The chief executive of Ryanair’s mainline operation has warned the Irish government that the carrier is able to place its aircraft elsewhere in Europe, as he lamented the country’s current restrictions on international travel.

Noting that Ireland does not have a state-owned flag carrier, Eddie Wilson states on Ryanair’s new podcast that should the airline and IAG-owned Aer Lingus move aircraft to elsewhere in Europe amid those restrictions, “there is nobody else coming” to serve the Irish market.

He also highlights a similar issue in the UK, where airlines have been calling for urgent government help to survive the pandemic.

“It will just go somewhere else,” he says of airline connectivity if less-draconian measures are in place in other European countries.

Wilson notes that this outcome could be exacerbated by a structural reduction in the number of aircraft in service as the industry emerges from the pandemic.


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Ryanair has warned that Ireland’s two main operators might assign capacity elsewhere

Ryanair’s largest bases are at London Stansted and Dublin, but its has dozens of smaller bases across Europe. 

Wilson also contrasts the situation in Ireland and the UK with markets such as France, Germany, Italy and the Netherlands, where governments have taken a renewed interest in supporting their respective flag carriers after substantial bailouts, guaranteeing a level of connectivity will be retained.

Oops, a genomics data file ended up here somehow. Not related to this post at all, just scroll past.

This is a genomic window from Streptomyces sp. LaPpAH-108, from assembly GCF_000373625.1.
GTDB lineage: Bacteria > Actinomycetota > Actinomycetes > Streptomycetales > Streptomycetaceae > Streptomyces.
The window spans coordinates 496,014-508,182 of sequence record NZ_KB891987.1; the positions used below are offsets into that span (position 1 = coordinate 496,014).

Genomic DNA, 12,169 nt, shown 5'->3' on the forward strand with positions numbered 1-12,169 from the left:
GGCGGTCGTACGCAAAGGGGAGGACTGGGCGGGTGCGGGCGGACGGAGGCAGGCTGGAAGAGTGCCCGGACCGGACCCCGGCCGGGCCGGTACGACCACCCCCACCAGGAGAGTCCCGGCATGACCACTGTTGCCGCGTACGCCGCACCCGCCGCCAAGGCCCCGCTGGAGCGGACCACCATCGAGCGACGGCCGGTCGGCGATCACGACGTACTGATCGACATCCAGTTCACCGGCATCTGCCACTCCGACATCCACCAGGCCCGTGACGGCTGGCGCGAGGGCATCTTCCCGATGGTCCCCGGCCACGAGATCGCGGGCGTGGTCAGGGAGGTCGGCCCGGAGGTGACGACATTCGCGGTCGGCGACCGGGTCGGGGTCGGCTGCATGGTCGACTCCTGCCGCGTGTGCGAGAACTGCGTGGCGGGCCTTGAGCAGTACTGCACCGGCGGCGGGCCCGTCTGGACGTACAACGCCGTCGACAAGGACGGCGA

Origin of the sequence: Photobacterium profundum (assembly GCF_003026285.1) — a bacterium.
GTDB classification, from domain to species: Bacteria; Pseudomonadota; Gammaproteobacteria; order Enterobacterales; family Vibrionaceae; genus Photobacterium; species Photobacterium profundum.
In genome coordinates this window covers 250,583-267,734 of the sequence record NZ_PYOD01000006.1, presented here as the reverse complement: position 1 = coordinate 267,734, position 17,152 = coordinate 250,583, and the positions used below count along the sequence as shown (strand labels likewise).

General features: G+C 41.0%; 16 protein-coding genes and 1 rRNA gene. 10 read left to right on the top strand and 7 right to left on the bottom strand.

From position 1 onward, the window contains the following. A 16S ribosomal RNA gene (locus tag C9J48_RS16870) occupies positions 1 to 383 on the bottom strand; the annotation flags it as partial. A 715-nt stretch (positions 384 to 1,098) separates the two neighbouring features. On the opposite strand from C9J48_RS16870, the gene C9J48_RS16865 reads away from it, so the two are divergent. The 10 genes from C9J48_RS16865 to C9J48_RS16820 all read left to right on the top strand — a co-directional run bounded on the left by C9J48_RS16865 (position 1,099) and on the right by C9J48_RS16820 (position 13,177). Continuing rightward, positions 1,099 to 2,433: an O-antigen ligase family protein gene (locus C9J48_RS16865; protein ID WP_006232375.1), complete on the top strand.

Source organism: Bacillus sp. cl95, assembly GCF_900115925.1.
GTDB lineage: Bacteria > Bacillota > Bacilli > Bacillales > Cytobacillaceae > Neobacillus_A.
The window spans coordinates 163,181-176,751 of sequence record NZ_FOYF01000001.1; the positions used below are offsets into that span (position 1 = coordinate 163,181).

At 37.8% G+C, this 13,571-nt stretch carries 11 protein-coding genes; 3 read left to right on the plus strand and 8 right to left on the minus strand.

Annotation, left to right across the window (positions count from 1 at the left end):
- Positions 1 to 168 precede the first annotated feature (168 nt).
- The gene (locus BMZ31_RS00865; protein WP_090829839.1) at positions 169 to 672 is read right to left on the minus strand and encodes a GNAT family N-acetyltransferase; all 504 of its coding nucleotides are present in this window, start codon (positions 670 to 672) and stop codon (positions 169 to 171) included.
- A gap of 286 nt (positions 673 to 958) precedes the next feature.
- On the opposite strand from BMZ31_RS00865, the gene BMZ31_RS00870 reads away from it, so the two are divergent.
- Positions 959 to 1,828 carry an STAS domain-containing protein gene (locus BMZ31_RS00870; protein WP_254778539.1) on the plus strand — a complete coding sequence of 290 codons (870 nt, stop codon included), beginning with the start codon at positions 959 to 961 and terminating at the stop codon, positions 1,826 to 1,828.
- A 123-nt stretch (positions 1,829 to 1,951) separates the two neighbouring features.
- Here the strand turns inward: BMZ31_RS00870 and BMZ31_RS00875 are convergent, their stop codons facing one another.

His comments followed the Irish government’s 12 October announcement that there were no longer any countries on its ‘Green List’ of destinations from which travellers to Ireland are not required to quarantine.

Meanwhile, of Ryanair’s recovery from the crisis, Wilson says that he “wouldn’t take anything for granted in this because we can’t see the end of it just yet”.

He notes, however, that “if you prepare well and better than your competitors, then you’re going to be in a better position”.

Citing Ryanair’s “strong balance sheet”, 70%-owned fleet and flexible arrangement with staff, he states: “If you’ve got the money, you’ve got the aircraft, you’ve got the people, you’ve got the space at the airports, then you are in a much better position than those [airlines] that are scrambling around, that are running out of cash, have to raise their money, looking for short-term deals all the time, selling their aircraft, firing their people.”